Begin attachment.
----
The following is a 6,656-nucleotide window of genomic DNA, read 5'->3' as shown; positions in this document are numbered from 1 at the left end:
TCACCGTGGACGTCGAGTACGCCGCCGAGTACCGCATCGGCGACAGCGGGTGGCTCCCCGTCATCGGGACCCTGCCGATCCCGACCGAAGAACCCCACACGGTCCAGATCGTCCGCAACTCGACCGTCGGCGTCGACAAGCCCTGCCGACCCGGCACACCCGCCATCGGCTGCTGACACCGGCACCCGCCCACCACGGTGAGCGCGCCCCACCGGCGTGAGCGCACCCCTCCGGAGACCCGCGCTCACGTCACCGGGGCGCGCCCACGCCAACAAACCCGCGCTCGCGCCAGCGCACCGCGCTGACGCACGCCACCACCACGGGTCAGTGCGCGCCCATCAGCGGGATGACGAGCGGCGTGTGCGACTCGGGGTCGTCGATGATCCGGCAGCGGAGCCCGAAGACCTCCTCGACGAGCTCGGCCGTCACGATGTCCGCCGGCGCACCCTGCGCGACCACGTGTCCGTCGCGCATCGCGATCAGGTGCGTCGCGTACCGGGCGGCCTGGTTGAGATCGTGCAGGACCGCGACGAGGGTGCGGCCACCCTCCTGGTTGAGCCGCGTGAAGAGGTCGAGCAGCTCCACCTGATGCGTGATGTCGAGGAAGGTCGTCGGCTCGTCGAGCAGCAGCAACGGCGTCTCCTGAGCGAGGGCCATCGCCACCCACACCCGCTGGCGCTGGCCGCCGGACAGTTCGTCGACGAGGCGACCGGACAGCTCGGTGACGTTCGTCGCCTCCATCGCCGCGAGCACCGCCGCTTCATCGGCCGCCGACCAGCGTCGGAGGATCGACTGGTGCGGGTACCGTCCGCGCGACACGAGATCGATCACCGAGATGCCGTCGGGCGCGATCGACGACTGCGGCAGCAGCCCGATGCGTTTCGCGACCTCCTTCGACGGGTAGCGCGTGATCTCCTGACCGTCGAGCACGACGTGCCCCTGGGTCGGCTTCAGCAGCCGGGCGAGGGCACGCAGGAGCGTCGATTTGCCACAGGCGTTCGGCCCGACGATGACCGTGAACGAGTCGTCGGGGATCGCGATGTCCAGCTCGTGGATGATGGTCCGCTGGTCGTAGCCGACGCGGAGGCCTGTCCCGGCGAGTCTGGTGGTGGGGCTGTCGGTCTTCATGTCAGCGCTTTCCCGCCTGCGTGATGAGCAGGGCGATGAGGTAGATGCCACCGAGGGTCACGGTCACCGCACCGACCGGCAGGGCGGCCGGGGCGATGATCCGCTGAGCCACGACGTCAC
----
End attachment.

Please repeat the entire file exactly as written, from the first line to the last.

The following is a 6,656-nucleotide window of genomic DNA, read 5'->3' as shown; positions in this document are numbered from 1 at the left end:
TCACCGTGGACGTCGAGTACGCCGCCGAGTACCGCATCGGCGACAGCGGGTGGCTCCCCGTCATCGGGACCCTGCCGATCCCGACCGAAGAACCCCACACGGTCCAGATCGTCCGCAACTCGACCGTCGGCGTCGACAAGCCCTGCCGACCCGGCACACCCGCCATCGGCTGCTGACACCGGCACCCGCCCACCACGGTGAGCGCGCCCCACCGGCGTGAGCGCACCCCTCCGGAGACCCGCGCTCACGTCACCGGGGCGCGCCCACGCCAACAAACCCGCGCTCGCGCCAGCGCACCGCGCTGACGCACGCCACCACCACGGGTCAGTGCGCGCCCATCAGCGGGATGACGAGCGGCGTGTGCGACTCGGGGTCGTCGATGATCCGGCAGCGGAGCCCGAAGACCTCCTCGACGAGCTCGGCCGTCACGATGTCCGCCGGCGCACCCTGCGCGACCACGTGTCCGTCGCGCATCGCGATCAGGTGCGTCGCGTACCGGGCGGCCTGGTTGAGATCGTGCAGGACCGCGACGAGGGTGCGGCCACCCTCCTGGTTGAGCCGCGTGAAGAGGTCGAGCAGCTCCACCTGATGCGTGATGTCGAGGAAGGTCGTCGGCTCGTCGAGCAGCAGCAACGGCGTCTCCTGAGCGAGGGCCATCGCCACCCACACCCGCTGGCGCTGGCCGCCGGACAGTTCGTCGACGAGGCGACCGGACAGCTCGGTGACGTTCGTCGCCTCCATCGCCGCGAGCACCGCCGCTTCATCGGCCGCCGACCAGCGTCGGAGGATCGACTGGTGCGGGTACCGTCCGCGCGACACGAGATCGATCACCGAGATGCCGTCGGGCGCGATCGACGACTGCGGCAGCAGCCCGATGCGTTTCGCGACCTCCTTCGACGGGTAGCGCGTGATCTCCTGACCGTCGAGCACGACGTGCCCCTGGGTCGGCTTCAGCAGCCGGGCGAGGGCACGCAGGAGCGTCGATTTGCCACAGGCGTTCGGCCCGACGATGACCGTGAACGAGTCGTCGGGGATCGCGATGTCCAGCTCGTGGATGATGGTCCGCTGGTCGTAGCCGACGCGGAGGCCTGTCCCGGCGAGTCTGGTGGTGGGGCTGTCGGTCTTCATGTCAGCGCTTTCCCGCCTGCGTGATGAGCAGGGCGATGAGGTAGATGCCACCGAGGGTCACGGTCACCGCACCGACCGGCAGGGCGGCCGGGGCGATGATCCGCTGAGCCACGACGTCAC